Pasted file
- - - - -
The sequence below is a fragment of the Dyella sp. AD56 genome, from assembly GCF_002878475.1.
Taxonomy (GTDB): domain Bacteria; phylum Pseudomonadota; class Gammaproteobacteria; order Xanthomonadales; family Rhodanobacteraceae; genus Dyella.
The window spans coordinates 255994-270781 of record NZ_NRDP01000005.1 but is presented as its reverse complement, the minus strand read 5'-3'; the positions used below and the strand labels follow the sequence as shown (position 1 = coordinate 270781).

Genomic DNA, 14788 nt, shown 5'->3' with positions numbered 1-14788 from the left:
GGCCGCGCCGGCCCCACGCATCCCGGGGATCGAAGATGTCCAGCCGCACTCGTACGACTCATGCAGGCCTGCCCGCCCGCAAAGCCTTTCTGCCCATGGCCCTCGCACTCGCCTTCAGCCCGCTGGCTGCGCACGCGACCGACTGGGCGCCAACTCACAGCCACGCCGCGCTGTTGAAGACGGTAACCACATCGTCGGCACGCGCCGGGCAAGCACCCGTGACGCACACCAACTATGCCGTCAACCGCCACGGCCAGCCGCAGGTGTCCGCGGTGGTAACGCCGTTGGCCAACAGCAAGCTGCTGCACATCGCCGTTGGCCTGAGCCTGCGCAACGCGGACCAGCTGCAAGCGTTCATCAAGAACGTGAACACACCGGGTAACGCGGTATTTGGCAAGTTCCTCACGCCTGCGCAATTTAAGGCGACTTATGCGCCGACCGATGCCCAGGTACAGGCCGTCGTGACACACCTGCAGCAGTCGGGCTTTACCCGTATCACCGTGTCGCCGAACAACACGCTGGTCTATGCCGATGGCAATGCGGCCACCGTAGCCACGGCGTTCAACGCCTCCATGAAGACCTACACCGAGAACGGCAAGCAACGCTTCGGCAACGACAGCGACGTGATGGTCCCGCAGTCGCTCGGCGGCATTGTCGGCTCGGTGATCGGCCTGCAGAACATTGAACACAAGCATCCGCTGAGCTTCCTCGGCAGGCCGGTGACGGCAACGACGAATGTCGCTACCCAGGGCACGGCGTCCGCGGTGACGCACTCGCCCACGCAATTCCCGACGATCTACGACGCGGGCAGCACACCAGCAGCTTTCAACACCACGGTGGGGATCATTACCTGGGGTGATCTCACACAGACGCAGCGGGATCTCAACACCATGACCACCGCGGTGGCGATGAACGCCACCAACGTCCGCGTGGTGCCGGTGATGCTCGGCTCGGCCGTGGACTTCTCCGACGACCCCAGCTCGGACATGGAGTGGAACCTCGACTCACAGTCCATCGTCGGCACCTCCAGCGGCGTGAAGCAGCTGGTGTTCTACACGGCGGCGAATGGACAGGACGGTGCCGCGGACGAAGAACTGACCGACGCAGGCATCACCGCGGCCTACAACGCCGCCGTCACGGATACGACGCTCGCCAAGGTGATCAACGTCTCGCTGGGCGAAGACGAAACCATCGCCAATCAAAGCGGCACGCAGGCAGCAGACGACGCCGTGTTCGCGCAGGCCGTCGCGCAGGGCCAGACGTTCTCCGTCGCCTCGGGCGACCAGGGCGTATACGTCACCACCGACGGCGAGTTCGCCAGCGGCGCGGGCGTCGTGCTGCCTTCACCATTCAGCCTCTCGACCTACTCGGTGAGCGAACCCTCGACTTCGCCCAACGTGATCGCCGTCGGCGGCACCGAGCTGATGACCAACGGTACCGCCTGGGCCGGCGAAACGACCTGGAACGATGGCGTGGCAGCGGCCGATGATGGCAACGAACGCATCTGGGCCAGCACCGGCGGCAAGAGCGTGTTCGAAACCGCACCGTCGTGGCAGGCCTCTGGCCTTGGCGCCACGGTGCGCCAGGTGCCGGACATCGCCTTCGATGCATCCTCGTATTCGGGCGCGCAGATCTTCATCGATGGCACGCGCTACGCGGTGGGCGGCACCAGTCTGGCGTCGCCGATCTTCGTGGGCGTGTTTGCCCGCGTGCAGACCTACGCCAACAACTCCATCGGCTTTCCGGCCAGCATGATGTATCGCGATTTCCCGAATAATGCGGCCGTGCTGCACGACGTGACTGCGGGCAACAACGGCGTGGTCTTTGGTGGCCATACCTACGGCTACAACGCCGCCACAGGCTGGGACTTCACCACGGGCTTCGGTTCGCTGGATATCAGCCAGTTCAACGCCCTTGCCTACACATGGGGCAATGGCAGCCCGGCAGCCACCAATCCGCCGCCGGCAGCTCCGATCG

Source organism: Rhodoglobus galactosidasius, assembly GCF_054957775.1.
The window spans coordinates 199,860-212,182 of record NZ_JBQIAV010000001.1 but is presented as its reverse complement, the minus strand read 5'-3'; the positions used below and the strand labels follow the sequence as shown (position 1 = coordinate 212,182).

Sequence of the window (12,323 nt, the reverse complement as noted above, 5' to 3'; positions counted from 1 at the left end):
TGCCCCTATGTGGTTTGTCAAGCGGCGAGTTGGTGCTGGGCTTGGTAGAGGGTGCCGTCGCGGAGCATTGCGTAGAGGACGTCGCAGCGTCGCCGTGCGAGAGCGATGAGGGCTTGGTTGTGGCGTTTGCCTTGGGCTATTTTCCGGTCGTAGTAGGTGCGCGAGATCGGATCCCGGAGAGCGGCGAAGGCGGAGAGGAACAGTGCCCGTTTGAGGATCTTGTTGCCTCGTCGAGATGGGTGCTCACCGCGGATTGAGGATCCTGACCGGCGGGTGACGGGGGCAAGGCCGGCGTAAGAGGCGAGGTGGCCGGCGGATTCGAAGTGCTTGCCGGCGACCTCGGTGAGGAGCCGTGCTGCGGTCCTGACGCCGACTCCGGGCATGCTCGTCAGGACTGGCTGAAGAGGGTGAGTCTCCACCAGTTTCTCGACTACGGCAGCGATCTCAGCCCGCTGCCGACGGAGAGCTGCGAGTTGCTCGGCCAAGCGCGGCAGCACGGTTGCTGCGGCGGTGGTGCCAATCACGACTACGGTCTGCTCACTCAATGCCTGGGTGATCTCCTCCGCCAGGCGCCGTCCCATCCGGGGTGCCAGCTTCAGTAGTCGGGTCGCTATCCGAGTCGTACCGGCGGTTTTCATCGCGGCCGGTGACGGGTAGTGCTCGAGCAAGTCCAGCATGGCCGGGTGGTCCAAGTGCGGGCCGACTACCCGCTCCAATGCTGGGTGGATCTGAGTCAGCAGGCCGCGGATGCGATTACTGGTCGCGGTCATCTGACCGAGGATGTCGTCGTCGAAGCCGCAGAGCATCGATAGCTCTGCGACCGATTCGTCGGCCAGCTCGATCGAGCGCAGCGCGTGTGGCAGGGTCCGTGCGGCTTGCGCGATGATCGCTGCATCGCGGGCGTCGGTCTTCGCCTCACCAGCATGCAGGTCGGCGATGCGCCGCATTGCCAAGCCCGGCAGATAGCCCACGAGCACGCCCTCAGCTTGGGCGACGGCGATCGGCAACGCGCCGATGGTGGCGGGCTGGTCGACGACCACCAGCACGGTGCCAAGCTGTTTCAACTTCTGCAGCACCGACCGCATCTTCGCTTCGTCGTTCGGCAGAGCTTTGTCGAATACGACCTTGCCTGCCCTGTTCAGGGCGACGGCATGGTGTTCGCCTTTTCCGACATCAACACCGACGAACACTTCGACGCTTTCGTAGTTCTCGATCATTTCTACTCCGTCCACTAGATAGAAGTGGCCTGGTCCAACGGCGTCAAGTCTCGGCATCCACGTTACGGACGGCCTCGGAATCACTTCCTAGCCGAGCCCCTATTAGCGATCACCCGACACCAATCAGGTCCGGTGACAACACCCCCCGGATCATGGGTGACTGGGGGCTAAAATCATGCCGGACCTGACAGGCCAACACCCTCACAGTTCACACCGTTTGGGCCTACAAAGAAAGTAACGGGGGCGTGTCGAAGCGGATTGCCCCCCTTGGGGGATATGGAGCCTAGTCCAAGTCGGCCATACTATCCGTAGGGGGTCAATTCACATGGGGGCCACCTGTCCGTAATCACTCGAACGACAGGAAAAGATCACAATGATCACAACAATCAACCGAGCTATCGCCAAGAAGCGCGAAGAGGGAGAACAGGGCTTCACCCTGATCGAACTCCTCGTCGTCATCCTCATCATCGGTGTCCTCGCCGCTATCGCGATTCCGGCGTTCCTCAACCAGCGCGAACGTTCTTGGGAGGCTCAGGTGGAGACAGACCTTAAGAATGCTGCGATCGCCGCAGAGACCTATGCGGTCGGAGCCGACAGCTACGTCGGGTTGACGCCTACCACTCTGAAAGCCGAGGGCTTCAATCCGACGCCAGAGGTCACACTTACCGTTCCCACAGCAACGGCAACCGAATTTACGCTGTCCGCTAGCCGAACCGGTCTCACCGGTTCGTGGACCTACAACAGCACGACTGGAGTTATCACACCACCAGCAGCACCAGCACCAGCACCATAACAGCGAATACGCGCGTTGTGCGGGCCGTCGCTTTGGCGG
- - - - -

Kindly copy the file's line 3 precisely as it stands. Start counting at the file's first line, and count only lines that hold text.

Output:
The window spans coordinates 255994-270781 of record NZ_NRDP01000005.1 but is presented as its reverse complement, the minus strand read 5'-3'; the positions used below and the strand labels follow the sequence as shown (position 1 = coordinate 270781).